|Albany Eastern hinterland catchment|
The Albany Eastern Hinterland catchment comprises the area around the Sisters Wetland Group and Two People's Bay Wetland Group, together with the catchments of Waychinicup River and Angove Creek, along with their tributaries plus some the small creeks, drains and land which drains to the wetlands.
Rainfall varies over the area, averaging from nearly 900 millimetres on the south coast to around 650 mm in the north-east. About two-thirds of the annual rain falls in the six months from May to October. Seasonal rainfall and potential evaporation dictate the length of the growing season, which varies between seven and ten months in the sub-region.
Soils and landforms
Most of the area is underlain by the Albany-Frazer Orogen, which is composed of gneissic and granitic rocks of Proterozoic age. Much of the soil has poor drainage, with rain-borne salt accumulating in deep soil profiles. Rising groundwater levels caused by the clearing of native vegetation has mobilised these salts.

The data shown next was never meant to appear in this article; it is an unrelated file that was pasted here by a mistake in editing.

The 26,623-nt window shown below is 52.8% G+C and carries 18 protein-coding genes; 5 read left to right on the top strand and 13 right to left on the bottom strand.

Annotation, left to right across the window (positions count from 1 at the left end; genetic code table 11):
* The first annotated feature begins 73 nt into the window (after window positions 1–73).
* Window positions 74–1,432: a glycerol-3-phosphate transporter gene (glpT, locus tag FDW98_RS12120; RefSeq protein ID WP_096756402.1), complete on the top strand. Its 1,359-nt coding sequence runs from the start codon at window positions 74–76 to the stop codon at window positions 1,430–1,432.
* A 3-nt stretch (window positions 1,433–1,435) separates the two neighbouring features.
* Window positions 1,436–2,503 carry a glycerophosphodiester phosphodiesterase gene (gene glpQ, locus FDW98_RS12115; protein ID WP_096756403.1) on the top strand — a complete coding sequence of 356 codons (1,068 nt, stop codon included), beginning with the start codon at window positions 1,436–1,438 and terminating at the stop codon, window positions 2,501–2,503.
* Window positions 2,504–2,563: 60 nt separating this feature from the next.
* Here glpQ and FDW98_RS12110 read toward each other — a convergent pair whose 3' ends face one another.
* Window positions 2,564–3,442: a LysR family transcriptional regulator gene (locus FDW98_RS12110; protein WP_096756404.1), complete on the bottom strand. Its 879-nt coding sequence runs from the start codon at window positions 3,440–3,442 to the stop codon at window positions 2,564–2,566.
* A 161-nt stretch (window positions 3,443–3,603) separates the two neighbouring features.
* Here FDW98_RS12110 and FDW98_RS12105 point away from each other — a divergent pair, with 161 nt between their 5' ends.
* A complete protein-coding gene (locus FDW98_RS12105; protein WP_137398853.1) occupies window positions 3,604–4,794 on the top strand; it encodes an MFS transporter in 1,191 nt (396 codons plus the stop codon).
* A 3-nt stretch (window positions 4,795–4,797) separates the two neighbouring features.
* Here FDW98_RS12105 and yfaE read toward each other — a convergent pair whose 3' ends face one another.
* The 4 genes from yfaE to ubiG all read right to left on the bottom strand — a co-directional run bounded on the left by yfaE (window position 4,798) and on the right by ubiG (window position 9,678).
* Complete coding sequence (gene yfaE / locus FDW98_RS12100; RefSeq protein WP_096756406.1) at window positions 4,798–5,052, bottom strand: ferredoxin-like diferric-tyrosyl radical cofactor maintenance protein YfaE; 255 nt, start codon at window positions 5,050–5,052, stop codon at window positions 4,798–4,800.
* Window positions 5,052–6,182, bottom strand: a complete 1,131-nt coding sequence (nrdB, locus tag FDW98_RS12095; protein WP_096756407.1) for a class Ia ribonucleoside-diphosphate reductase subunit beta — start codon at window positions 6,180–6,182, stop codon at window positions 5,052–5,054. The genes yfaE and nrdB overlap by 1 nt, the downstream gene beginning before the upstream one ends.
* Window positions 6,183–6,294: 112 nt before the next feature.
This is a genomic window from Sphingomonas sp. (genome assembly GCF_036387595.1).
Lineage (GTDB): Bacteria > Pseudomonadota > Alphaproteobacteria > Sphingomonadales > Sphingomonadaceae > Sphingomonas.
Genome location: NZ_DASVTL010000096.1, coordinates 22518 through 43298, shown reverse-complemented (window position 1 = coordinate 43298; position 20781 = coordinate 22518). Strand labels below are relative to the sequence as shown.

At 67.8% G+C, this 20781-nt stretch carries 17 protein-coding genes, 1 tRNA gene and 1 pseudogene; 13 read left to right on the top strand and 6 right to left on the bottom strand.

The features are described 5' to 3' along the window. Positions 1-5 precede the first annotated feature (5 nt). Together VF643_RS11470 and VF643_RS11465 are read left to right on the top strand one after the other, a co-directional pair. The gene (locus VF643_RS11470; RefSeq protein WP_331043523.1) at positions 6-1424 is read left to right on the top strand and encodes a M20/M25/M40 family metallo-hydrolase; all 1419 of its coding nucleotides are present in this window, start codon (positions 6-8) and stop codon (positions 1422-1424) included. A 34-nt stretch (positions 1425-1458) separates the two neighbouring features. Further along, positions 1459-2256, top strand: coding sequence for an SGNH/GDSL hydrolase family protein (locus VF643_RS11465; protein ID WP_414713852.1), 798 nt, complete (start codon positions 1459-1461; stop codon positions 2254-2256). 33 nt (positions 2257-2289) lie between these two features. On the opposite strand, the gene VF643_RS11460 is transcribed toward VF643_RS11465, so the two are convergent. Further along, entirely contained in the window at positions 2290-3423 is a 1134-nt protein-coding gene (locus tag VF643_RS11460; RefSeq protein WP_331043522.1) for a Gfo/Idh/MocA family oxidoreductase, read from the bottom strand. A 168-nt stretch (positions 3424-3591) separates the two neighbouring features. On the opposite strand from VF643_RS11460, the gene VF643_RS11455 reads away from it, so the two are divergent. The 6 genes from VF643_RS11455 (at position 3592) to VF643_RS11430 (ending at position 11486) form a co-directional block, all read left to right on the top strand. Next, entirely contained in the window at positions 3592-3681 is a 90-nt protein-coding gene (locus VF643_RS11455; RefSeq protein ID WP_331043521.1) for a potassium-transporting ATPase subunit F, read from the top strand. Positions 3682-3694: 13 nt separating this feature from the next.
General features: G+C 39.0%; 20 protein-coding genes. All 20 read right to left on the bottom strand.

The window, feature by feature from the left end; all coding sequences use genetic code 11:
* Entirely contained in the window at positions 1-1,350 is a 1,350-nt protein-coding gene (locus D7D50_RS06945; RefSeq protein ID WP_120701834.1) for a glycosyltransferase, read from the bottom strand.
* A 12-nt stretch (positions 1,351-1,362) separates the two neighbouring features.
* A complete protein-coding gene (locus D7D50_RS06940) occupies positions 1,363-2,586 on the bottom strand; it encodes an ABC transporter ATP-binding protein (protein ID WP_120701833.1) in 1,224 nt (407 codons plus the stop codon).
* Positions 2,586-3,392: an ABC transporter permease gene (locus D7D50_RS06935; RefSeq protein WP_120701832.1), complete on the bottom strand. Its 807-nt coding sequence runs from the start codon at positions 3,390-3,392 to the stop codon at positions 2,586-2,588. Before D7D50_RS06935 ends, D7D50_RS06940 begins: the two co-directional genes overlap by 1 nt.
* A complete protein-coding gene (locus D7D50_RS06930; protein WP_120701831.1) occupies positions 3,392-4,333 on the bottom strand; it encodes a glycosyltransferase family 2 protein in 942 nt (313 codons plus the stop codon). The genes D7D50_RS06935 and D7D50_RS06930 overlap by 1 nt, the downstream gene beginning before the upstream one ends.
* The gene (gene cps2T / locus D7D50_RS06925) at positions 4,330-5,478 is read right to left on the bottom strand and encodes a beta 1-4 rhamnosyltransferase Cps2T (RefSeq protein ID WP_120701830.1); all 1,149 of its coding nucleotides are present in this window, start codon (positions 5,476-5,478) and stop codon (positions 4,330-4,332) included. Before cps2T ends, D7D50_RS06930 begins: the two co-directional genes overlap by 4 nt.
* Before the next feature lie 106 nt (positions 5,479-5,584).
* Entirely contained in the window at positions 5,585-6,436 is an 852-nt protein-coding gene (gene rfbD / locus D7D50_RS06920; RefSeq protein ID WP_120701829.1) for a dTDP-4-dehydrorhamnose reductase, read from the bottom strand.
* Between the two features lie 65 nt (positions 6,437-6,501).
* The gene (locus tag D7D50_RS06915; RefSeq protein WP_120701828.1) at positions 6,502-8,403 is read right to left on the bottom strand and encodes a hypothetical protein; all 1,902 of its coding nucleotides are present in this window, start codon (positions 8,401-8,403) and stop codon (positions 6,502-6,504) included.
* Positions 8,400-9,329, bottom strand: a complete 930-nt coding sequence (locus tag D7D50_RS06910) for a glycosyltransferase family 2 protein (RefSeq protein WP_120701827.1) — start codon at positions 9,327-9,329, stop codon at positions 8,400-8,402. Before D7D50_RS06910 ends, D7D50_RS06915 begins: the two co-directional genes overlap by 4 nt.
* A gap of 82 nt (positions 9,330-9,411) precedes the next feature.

Flora and fauna
The area is home to mallees and the rich heaths of the sand plains.
The Waychinicup area is recognised as an area of species richness. The area is also notable as a habitat for a number of threatened fauna. Dibbler, Southern Brown Bandicoot, Western Ringtail Possum, Gilberts Potoroo, Quokka, Western Bristle Bird, Western Ground Parrot, Carnabys Cockatoo, Western Whipbird and the Noisy Scrub Bird can all be found in the area.
The Albany district was first settled in the early 1800s, and became the centre for large pastoral holdings. As people spread out from the port, and with Government incentives to agriculture resulted in widespread settlement of the catchment by the mid 1800s, and the latter part of that century saw diverse farming and agriculture in the area.
More recently, sheep and cereal have become major land uses.
The following wetlands in the catchment have been surveyed and "report cards" prepared. The reports are available as PDF files. The locations of the wetlands can be seen on the survey map and in the overall survey report.